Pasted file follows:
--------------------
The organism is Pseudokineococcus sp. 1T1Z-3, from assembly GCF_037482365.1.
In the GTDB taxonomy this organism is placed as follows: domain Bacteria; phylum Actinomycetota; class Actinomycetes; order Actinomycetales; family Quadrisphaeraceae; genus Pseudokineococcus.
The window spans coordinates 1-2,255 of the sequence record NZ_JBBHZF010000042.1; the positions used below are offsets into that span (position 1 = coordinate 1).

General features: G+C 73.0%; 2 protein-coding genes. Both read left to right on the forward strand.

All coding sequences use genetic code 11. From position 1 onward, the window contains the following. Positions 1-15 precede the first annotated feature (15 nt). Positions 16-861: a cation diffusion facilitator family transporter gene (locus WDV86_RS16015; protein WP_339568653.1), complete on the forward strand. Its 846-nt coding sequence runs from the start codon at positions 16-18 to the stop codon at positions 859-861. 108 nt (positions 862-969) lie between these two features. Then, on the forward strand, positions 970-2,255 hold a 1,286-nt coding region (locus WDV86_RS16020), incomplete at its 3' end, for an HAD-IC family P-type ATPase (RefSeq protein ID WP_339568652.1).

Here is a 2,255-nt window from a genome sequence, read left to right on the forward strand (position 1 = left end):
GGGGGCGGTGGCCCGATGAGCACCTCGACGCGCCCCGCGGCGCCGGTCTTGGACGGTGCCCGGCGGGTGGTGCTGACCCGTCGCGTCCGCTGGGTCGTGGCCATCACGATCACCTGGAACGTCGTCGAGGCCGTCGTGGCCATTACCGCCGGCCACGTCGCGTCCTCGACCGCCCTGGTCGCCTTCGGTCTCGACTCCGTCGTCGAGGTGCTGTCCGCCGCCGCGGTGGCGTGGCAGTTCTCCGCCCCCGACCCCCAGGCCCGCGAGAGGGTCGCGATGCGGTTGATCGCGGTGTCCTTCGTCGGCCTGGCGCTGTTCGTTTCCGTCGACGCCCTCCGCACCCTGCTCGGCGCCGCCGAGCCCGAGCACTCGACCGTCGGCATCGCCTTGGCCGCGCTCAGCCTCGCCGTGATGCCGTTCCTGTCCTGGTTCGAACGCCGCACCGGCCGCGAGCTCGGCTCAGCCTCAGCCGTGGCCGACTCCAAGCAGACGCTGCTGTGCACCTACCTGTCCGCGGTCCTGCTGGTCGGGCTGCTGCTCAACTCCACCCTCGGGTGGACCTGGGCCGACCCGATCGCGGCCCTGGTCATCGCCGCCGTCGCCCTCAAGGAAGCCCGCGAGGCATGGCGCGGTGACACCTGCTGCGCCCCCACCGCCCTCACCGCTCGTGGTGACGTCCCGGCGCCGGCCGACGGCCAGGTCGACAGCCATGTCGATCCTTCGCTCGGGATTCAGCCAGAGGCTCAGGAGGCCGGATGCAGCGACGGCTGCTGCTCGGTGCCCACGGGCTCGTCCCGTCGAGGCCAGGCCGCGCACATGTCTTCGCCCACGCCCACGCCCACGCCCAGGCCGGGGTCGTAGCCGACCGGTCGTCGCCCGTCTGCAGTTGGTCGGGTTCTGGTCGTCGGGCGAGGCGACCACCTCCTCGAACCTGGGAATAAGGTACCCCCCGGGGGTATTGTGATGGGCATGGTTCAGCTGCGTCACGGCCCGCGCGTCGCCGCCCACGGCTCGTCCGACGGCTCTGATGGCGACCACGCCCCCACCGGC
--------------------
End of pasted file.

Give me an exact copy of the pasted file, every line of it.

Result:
The organism is Pseudokineococcus sp. 1T1Z-3, from assembly GCF_037482365.1.
In the GTDB taxonomy this organism is placed as follows: domain Bacteria; phylum Actinomycetota; class Actinomycetes; order Actinomycetales; family Quadrisphaeraceae; genus Pseudokineococcus.
The window spans coordinates 1-2,255 of the sequence record NZ_JBBHZF010000042.1; the positions used below are offsets into that span (position 1 = coordinate 1).

General features: G+C 73.0%; 2 protein-coding genes. Both read left to right on the forward strand.

All coding sequences use genetic code 11. From position 1 onward, the window contains the following. Positions 1-15 precede the first annotated feature (15 nt). Positions 16-861: a cation diffusion facilitator family transporter gene (locus WDV86_RS16015; protein WP_339568653.1), complete on the forward strand. Its 846-nt coding sequence runs from the start codon at positions 16-18 to the stop codon at positions 859-861. 108 nt (positions 862-969) lie between these two features. Then, on the forward strand, positions 970-2,255 hold a 1,286-nt coding region (locus WDV86_RS16020), incomplete at its 3' end, for an HAD-IC family P-type ATPase (RefSeq protein ID WP_339568652.1).

Here is a 2,255-nt window from a genome sequence, read left to right on the forward strand (position 1 = left end):
GGGGGCGGTGGCCCGATGAGCACCTCGACGCGCCCCGCGGCGCCGGTCTTGGACGGTGCCCGGCGGGTGGTGCTGACCCGTCGCGTCCGCTGGGTCGTGGCCATCACGATCACCTGGAACGTCGTCGAGGCCGTCGTGGCCATTACCGCCGGCCACGTCGCGTCCTCGACCGCCCTGGTCGCCTTCGGTCTCGACTCCGTCGTCGAGGTGCTGTCCGCCGCCGCGGTGGCGTGGCAGTTCTCCGCCCCCGACCCCCAGGCCCGCGAGAGGGTCGCGATGCGGTTGATCGCGGTGTCCTTCGTCGGCCTGGCGCTGTTCGTTTCCGTCGACGCCCTCCGCACCCTGCTCGGCGCCGCCGAGCCCGAGCACTCGACCGTCGGCATCGCCTTGGCCGCGCTCAGCCTCGCCGTGATGCCGTTCCTGTCCTGGTTCGAACGCCGCACCGGCCGCGAGCTCGGCTCAGCCTCAGCCGTGGCCGACTCCAAGCAGACGCTGCTGTGCACCTACCTGTCCGCGGTCCTGCTGGTCGGGCTGCTGCTCAACTCCACCCTCGGGTGGACCTGGGCCGACCCGATCGCGGCCCTGGTCATCGCCGCCGTCGCCCTCAAGGAAGCCCGCGAGGCATGGCGCGGTGACACCTGCTGCGCCCCCACCGCCCTCACCGCTCGTGGTGACGTCCCGGCGCCGGCCGACGGCCAGGTCGACAGCCATGTCGATCCTTCGCTCGGGATTCAGCCAGAGGCTCAGGAGGCCGGATGCAGCGACGGCTGCTGCTCGGTGCCCACGGGCTCGTCCCGTCGAGGCCAGGCCGCGCACATGTCTTCGCCCACGCCCACGCCCACGCCCAGGCCGGGGTCGTAGCCGACCGGTCGTCGCCCGTCTGCAGTTGGTCGGGTTCTGGTCGTCGGGCGAGGCGACCACCTCCTCGAACCTGGGAATAAGGTACCCCCCGGGGGTATTGTGATGGGCATGGTTCAGCTGCGTCACGGCCCGCGCGTCGCCGCCCACGGCTCGTCCGACGGCTCTGATGGCGACCACGCCCCCACCGGC